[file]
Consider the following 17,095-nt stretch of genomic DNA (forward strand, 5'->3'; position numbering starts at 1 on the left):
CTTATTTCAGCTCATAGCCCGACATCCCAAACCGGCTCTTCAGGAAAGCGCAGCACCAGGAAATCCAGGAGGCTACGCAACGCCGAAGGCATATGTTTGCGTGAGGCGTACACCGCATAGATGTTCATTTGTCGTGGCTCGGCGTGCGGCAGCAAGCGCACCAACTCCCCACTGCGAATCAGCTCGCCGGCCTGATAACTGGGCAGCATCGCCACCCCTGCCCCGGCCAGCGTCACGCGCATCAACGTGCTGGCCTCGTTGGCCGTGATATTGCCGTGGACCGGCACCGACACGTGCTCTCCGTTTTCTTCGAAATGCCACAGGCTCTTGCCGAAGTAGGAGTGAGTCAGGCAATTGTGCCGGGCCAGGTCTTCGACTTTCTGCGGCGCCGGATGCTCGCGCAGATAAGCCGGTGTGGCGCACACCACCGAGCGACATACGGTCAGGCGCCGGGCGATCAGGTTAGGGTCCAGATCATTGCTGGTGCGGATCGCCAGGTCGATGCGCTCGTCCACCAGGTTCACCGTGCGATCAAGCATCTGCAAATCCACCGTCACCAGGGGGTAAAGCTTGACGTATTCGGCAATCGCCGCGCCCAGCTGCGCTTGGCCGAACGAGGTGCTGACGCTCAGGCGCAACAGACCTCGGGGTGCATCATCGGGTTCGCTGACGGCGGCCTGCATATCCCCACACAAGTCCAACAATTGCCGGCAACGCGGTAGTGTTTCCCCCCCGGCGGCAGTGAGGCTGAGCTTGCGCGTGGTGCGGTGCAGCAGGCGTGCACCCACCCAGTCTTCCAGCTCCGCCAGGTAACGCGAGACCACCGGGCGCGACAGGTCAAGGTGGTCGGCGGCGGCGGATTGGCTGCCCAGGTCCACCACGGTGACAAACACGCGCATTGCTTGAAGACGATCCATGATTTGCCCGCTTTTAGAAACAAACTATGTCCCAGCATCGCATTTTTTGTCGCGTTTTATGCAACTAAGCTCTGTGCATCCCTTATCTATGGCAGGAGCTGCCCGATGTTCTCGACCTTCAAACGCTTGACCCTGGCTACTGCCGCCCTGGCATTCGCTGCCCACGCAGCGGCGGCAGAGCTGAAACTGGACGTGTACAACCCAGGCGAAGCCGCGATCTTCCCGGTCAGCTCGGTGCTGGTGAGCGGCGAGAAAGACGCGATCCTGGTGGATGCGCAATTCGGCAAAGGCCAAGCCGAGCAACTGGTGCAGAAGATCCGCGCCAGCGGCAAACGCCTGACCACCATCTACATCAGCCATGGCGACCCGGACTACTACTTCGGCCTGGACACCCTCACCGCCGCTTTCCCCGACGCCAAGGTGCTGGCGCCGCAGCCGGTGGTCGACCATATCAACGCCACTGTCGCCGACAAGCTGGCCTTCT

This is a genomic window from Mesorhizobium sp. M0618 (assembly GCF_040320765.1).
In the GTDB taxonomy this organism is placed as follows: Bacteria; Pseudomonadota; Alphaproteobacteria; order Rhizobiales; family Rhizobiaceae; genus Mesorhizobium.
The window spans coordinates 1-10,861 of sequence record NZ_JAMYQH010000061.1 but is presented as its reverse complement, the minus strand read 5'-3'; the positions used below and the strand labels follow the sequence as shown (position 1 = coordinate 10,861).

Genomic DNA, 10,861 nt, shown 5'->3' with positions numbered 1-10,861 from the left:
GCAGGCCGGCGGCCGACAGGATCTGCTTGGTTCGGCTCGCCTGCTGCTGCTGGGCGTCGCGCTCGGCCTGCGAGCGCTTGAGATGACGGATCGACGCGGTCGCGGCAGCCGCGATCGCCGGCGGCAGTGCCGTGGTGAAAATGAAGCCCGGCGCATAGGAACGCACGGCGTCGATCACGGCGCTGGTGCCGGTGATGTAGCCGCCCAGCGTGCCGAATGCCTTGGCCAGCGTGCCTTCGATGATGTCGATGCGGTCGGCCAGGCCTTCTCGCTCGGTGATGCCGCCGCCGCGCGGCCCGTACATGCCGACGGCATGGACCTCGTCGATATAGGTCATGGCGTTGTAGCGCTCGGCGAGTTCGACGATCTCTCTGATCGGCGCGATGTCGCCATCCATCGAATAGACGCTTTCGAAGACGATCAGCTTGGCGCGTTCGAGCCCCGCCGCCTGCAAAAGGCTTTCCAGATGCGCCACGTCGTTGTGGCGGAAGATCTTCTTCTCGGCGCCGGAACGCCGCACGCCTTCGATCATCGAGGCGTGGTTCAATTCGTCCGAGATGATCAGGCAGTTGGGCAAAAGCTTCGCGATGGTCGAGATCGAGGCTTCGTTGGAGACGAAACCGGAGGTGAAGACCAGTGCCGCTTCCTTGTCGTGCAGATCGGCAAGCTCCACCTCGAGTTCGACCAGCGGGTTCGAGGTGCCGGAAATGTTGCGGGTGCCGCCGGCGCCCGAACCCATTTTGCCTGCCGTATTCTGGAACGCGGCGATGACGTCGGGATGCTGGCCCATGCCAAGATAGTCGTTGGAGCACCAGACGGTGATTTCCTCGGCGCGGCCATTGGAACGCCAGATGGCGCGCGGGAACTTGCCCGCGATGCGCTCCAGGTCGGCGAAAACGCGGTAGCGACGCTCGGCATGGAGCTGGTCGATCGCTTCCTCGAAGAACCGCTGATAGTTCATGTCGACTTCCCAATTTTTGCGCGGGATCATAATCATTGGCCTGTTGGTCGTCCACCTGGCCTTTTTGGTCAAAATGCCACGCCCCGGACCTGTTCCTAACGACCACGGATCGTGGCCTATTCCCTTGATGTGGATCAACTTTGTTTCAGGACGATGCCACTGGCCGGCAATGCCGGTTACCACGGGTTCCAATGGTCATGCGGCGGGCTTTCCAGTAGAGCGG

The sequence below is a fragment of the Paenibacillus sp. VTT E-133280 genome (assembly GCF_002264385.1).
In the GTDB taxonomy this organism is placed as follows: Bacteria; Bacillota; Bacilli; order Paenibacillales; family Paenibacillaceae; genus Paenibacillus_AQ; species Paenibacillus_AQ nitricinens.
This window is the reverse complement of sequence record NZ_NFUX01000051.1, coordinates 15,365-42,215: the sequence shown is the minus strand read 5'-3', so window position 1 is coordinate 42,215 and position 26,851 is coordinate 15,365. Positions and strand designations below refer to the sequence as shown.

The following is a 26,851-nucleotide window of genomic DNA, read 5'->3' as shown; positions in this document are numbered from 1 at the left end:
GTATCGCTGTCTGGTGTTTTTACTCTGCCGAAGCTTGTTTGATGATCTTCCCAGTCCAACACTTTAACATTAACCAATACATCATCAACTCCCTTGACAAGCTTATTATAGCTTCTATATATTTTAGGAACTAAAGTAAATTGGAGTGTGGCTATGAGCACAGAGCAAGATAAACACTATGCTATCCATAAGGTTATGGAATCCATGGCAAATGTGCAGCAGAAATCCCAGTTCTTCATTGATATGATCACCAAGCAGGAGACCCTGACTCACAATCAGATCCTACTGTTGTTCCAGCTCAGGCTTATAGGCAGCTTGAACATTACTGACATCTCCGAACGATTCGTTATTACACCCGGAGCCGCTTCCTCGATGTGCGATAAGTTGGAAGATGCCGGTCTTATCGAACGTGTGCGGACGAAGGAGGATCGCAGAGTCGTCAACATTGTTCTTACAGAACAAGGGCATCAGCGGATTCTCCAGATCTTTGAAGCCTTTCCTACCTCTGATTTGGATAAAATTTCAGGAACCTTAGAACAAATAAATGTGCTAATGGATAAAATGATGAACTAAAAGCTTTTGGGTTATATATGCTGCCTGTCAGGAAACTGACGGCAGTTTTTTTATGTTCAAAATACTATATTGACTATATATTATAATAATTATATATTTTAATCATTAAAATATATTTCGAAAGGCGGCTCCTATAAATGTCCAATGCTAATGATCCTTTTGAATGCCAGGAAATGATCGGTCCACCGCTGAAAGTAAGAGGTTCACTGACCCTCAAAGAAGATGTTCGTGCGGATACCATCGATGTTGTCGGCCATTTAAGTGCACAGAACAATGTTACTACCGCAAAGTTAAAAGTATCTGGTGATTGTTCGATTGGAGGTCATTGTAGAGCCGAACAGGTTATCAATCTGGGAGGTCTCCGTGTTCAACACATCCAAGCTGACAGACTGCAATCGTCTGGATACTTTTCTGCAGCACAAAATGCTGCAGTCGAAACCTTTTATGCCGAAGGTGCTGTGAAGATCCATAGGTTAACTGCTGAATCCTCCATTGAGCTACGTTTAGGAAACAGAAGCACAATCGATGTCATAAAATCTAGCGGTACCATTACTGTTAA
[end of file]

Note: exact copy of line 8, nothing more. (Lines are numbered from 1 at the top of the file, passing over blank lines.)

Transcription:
The sequence below is a fragment of the Paenibacillus sp. VTT E-133280 genome (assembly GCF_002264385.1).